Alcohol screening now mandatory for drivers on GTA highways

By Gene Pereira, Local Journalism Initiative reporter 

In what it says are its strongest measures yet to get drunk drivers off the road, the Ontario Provincial Police (OPP) says Markham, Stouffville, and other drivers on GTA highways will now have to undergo a breath sample when pulled over.

As part of every traffic stop on the QEW, highways 407, 403, and 401, GTA drivers should be prepared to undergo a Mandatory Alcohol Screening (MAS) test.

The OPP pointed to statistics showing that compared to the previous five-year average, impaired driving collisions and charges are up by close to 30 per cent.

The OPP’s Highway Safety Division says that in GTA jurisdictions impaired-related collisions mark the highest increases among the OPP regions, and the trend is continuing this spring.

“Impaired driving is the leading criminal cause of death on our highways, and the OPP are taking some of the strongest measures yet to detect, intercept and remove those drivers from those roadways,” said OPP Sgt. Kerry Schmidt. “The OPP have also seen a significant increase, about 30 per cent more, in impaired driving crashes and impaired driving charges across the province this year alone compared to the previous five-year average.

“In the GTA, we’ve seen about a 50 per cent increase of impaired driving crashes this year already compared to the previous five years.”

MAS is used by other officers throughout the world and has proven to be successful, said the OPP. A powerful tool it believes can be used to enhance its efforts to deter impaired drivers and make roads safer.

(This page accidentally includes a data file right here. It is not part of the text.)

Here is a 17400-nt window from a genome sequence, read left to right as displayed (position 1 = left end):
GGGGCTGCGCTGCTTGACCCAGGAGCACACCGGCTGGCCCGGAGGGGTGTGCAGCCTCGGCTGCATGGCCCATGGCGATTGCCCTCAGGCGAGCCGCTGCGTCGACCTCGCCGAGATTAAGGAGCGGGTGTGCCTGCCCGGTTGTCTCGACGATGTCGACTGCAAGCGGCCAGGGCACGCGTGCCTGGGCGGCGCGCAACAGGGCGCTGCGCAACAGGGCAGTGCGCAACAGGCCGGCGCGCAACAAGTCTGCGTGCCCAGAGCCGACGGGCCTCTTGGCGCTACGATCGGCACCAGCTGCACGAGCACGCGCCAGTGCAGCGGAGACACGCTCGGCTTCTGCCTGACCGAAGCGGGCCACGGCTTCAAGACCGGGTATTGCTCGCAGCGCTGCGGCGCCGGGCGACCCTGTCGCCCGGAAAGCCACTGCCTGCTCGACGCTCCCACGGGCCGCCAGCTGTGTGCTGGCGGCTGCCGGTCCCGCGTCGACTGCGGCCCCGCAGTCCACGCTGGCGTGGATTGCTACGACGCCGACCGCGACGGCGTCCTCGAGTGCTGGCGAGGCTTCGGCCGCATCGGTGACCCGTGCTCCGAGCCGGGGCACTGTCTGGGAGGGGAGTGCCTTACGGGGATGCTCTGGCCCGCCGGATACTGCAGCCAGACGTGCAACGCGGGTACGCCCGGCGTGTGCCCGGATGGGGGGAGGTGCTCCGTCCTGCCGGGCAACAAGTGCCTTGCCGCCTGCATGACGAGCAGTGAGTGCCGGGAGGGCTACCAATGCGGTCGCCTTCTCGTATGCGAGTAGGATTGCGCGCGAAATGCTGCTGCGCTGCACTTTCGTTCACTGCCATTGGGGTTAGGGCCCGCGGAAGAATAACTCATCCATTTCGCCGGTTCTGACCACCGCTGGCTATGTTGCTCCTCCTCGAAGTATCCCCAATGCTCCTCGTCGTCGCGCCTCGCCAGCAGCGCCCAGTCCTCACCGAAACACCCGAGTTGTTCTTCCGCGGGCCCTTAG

In 2018, provincial legislation provided officers the authority to demand a breath sample through an approved screening device even when officers did not have suspicion the driver had been drinking.

Mothers Against Drunk Driving (MADD) Canada expressed its support for the new legislation, which it believes is a giant step towards making roads safer.

“Mandatory Alcohol Screening is widely recognized as one of the most effective anti-impaired driving measures available,” said MADD in a statement about the legislation. “More than four decades of international research illustrate the benefits of mandatory alcohol screening. It has been adopted in New Zealand, Australia, and most European countries, and has helped reduce overall road crashes and fatalities.

“This measure will save hundreds of lives and prevent thousands of injuries every year in Canada. MADD Canada has long called for the introduction of mandatory alcohol screening. It is the most consequential federal law aimed at preventing impaired driving in many, many years, and we are pleased to see this life-saving measure enacted.”

Drivers stopped for a speeding, cellphone or seatbelt offence will be required to provide a breath sample.

“Anytime you’re stopped by the OPP Highway Safety Division, you can expect you will also be required to provide a sample of your breath,” said Schmidt.

Officers will inform the driver of why they’ve been stopped and will be asked for the documents. They will then demand a suitable sample of your breath be provided for proper analysis using the approved screening device.

The test only takes a couple of seconds. At the conclusion of the test, the officer will continue with the original reason for the traffic stop as long as the results are negative.

“Zero is good news,” said Schmidt. “If you register any alcohol and you’re a young, novice or graduated driver or you register a warning range or a fail, there will be other consequences.”

Drivers are required by law to provide a breath sample.

“Failure to do so will result in an automatic 90-day license suspension, a seven-day vehicle impound and a criminal charge,” said Schmidt.

Schmidt says it’s simple. Don’t drink and drive.

“Let’s make sure we all get to our destinations safe,” he said.


Photo: OPP says drivers on GTA highways will now have to undergo a breath sample when pulled over. (OPP photo)

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